Robert Downey Jr. Paid Good Money to Make a 1974 BMW 3.0 CS Look Awkward as Hell

What even are those grey woodgrain accents? Bad flipper-grade apartment flooring?

byStef Schrader| PUBLISHED Aug 28, 2020 11:44 PM
Robert Downey Jr. Paid Good Money to Make a 1974 BMW 3.0 CS Look Awkward as Hell

I am generally not a person to scream "Y U RUNE KLASSIK?" into the commentary void on Facebook posts of modified cars. If it makes you happy, go for it, so long as it doesn't fall apart on the road. Yet a particular celebrity restomod has me scratching my head not in anger, but confusion: a 1974 BMW 3.0 CS modified by SpeedKore for actor Robert Downey Jr. 

SpeedKore specializes in carbon fiber parts and incredible vehicles rebuilt in full carbon fiber, but they held off on remaking the 3.0 CS's sleek body for Downey's project. For their first European restomod ever, they kept the classic Bimmer's metal body and added a few bespoke carbon fiber bits: a front air dam, rear bumper and rocker moldings, all finished in a BASF Glasurit satin clearcoat to let the carbon peek through.

Kahn Media

The true sin isn't carbon fiber for carbon fiber's sake, which is subtle enough. Oh, no. There's woodgrain. Not the warm brown woodgrain you'd expect on a 3.0 CS of this vintage. It's the grey woodgrain that's ubiquitous in every "updated" apartment you'll ever look at. 

This sun-nuked driftwood-colored woodgrain is across the dashboard and on the steering wheel where you expect woodgrain to be in a seventies BMW. But no! It's also on the beltline and rear decklid spoiler of the exterior of the car, which doesn't even make any sense.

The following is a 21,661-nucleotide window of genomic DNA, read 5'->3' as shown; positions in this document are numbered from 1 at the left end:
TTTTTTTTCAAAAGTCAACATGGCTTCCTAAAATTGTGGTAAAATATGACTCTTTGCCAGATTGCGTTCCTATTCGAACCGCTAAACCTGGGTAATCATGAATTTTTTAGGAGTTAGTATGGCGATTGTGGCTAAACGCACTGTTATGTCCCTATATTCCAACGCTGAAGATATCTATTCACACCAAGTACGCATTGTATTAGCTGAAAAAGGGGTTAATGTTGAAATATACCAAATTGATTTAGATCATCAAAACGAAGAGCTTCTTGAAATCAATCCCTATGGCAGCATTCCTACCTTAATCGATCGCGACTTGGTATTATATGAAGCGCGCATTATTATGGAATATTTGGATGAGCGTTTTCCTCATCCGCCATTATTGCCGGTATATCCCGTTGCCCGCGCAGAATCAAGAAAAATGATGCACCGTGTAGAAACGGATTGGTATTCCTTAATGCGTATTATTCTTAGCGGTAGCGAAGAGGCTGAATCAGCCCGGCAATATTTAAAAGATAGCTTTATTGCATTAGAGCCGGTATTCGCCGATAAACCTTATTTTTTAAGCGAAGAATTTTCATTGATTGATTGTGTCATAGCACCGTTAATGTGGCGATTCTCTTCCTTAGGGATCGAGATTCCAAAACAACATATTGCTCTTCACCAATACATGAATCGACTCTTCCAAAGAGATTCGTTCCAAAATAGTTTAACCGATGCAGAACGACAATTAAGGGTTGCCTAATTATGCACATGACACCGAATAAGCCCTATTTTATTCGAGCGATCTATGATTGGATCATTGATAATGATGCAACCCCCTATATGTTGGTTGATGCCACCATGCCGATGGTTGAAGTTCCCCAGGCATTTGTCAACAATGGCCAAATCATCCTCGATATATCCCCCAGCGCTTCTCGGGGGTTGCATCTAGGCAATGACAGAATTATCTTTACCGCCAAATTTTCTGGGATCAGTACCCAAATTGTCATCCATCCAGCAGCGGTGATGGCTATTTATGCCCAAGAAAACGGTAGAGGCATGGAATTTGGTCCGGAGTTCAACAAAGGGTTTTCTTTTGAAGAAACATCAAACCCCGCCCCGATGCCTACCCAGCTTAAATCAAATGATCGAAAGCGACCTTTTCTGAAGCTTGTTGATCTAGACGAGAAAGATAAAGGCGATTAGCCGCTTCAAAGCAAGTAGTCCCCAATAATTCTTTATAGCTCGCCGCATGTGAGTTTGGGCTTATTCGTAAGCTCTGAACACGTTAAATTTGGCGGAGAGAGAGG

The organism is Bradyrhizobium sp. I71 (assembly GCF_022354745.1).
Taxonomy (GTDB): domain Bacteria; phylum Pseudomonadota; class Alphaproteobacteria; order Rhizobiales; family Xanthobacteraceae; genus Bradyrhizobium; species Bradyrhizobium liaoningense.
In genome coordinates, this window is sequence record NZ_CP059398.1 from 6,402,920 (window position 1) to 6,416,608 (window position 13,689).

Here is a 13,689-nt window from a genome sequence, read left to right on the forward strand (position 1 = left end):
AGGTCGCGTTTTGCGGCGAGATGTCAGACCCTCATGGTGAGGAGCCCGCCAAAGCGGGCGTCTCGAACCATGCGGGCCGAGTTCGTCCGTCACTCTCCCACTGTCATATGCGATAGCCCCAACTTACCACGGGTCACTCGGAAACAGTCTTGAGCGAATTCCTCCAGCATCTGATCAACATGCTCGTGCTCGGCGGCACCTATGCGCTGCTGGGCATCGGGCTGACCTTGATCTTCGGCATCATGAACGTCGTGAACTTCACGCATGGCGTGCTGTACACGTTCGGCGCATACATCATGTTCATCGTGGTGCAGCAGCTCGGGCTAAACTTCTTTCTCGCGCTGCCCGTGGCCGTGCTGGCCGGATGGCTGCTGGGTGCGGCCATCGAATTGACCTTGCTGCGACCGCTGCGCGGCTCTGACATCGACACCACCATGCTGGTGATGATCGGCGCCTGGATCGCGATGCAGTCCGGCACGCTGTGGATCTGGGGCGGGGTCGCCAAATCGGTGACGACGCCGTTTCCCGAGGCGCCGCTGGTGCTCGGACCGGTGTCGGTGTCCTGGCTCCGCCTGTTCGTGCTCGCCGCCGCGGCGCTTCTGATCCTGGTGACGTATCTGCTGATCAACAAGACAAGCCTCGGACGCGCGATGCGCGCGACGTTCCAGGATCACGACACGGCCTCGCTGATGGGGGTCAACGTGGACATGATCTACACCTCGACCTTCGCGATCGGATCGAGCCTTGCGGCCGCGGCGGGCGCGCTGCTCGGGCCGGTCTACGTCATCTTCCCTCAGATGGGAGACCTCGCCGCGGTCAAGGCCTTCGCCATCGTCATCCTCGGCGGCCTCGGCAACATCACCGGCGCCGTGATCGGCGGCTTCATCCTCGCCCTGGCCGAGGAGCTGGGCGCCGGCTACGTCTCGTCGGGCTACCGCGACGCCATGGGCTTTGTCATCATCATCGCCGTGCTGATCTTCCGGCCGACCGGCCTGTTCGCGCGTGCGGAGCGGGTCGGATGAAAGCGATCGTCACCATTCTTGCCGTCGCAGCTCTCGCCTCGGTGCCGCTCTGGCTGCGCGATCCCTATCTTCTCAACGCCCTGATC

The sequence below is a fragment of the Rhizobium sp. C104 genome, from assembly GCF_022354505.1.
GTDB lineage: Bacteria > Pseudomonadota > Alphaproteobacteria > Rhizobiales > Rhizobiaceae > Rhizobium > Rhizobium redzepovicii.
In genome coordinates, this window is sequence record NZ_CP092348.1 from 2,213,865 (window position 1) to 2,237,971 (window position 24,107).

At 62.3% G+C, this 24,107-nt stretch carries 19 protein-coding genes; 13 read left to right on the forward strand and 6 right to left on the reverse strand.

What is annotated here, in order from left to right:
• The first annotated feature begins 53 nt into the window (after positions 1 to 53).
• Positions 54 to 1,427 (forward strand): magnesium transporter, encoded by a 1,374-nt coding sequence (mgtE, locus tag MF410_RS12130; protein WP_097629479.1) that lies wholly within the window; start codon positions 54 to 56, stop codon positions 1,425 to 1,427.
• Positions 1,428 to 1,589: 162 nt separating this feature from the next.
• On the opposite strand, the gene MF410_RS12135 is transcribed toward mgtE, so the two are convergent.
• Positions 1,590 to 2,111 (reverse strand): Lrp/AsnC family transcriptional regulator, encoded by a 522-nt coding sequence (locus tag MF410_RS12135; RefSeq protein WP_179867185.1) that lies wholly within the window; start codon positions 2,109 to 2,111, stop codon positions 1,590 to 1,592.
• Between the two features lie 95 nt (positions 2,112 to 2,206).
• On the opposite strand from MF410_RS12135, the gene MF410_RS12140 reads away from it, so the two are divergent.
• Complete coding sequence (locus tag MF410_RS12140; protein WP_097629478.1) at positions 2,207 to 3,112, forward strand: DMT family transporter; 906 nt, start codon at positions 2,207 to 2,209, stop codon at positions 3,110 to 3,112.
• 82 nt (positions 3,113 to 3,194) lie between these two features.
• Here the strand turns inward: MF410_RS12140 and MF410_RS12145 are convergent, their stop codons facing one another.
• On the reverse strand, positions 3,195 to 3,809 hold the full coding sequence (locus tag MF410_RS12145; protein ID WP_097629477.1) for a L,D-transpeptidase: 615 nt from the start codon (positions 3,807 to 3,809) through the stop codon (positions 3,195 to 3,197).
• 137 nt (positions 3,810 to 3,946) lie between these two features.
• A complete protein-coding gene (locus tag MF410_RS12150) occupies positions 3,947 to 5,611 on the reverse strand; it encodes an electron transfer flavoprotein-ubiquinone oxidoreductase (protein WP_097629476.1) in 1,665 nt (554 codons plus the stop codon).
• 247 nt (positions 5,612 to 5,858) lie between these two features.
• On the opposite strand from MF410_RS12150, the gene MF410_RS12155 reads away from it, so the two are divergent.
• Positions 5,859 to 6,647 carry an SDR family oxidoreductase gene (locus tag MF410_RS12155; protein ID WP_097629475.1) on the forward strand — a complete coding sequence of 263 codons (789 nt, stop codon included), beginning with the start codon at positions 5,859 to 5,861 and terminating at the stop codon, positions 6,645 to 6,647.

Look, if you're going to go for the HGTV-inspired house flipper look, commit to it. Don't just throw the "my deck needs resealing"-hued woodgrain on the beltline, spoiler and dashboard. Wrap the whole car. The Brick Red PPG paint is nice, but perhaps too nice in this context. It just clashes with the pattern du jour of grey-everything interior design hacks. 

There's another thing that clashes with this build: the engine and transmission. Sitting under the hood is the lovely S38 inline-six from an E34-generation BMW M5. The U.S. version of this engine produced 311 horsepower—a nice bump from the 3.0 CS's 180-hp engine. However, that's mated to a four-speed automatic transmission. What? 

Kahn Media

The rest of the build seems nice enough. There's Bilstein shocks, six-piston Brembo brakes in the front and four-piston Brembos in the rear. The custom HRE C109 three-piece wheels are the nicest looking wheels I've seen on a restomod in years. There are nice titanium grey accents throughout the build that match those wheels. 

The interior is also fine if you don't look at the dashboard. Coffee-colored leather with pebble-weave door cards and seat centers complement the red exterior well. The Classic Instruments gauges and hideable Focal touchscreen head unit are fine. The center console grab handle inspired by 1970s Lamborghinis looks like it belongs there and almost seems warranted if the four-speed autobox holds up. 

There's a leather-wrapped Yeti cooler inside the trunk as well. I daresay he's not going to plop that on rocks or sand like the rest of us plebs do with our coolers. Here's hoping he doesn't forget and try to float it in the river. There's also a set of matching luggage made to sit on the luggage shelf that sits in place of the rear seats. (That I'm less worried about.)

This is the third vehicle SpeedKore has built for Downey after a 1970 Ford Mustang Boss 302 and a 1967 Chevrolet Camaro. Those are nice, as they didn't use an old wood fence that you probably need to paint as a muse. 

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